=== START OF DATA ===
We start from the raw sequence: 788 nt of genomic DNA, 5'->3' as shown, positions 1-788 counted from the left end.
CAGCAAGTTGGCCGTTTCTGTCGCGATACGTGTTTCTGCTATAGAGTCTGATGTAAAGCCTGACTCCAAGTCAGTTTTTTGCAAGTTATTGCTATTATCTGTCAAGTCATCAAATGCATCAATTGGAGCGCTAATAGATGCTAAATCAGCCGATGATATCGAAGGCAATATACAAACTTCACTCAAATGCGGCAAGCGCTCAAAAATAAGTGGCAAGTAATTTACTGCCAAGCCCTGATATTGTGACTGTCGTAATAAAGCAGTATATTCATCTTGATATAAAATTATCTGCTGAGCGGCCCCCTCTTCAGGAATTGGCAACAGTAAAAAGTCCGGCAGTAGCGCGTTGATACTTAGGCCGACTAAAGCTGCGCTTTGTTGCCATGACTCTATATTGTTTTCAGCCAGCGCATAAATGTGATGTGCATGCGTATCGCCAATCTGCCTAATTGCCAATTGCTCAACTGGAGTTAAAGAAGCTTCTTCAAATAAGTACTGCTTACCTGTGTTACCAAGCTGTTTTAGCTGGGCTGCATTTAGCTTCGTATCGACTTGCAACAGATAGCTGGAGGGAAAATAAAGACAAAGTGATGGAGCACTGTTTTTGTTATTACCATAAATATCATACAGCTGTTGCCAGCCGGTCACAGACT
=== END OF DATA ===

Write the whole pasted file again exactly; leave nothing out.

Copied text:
We start from the raw sequence: 788 nt of genomic DNA, 5'->3' as shown, positions 1-788 counted from the left end.
CAGCAAGTTGGCCGTTTCTGTCGCGATACGTGTTTCTGCTATAGAGTCTGATGTAAAGCCTGACTCCAAGTCAGTTTTTTGCAAGTTATTGCTATTATCTGTCAAGTCATCAAATGCATCAATTGGAGCGCTAATAGATGCTAAATCAGCCGATGATATCGAAGGCAATATACAAACTTCACTCAAATGCGGCAAGCGCTCAAAAATAAGTGGCAAGTAATTTACTGCCAAGCCCTGATATTGTGACTGTCGTAATAAAGCAGTATATTCATCTTGATATAAAATTATCTGCTGAGCGGCCCCCTCTTCAGGAATTGGCAACAGTAAAAAGTCCGGCAGTAGCGCGTTGATACTTAGGCCGACTAAAGCTGCGCTTTGTTGCCATGACTCTATATTGTTTTCAGCCAGCGCATAAATGTGATGTGCATGCGTATCGCCAATCTGCCTAATTGCCAATTGCTCAACTGGAGTTAAAGAAGCTTCTTCAAATAAGTACTGCTTACCTGTGTTACCAAGCTGTTTTAGCTGGGCTGCATTTAGCTTCGTATCGACTTGCAACAGATAGCTGGAGGGAAAATAAAGACAAAGTGATGGAGCACTGTTTTTGTTATTACCATAAATATCATACAGCTGTTGCCAGCCGGTCACAGACT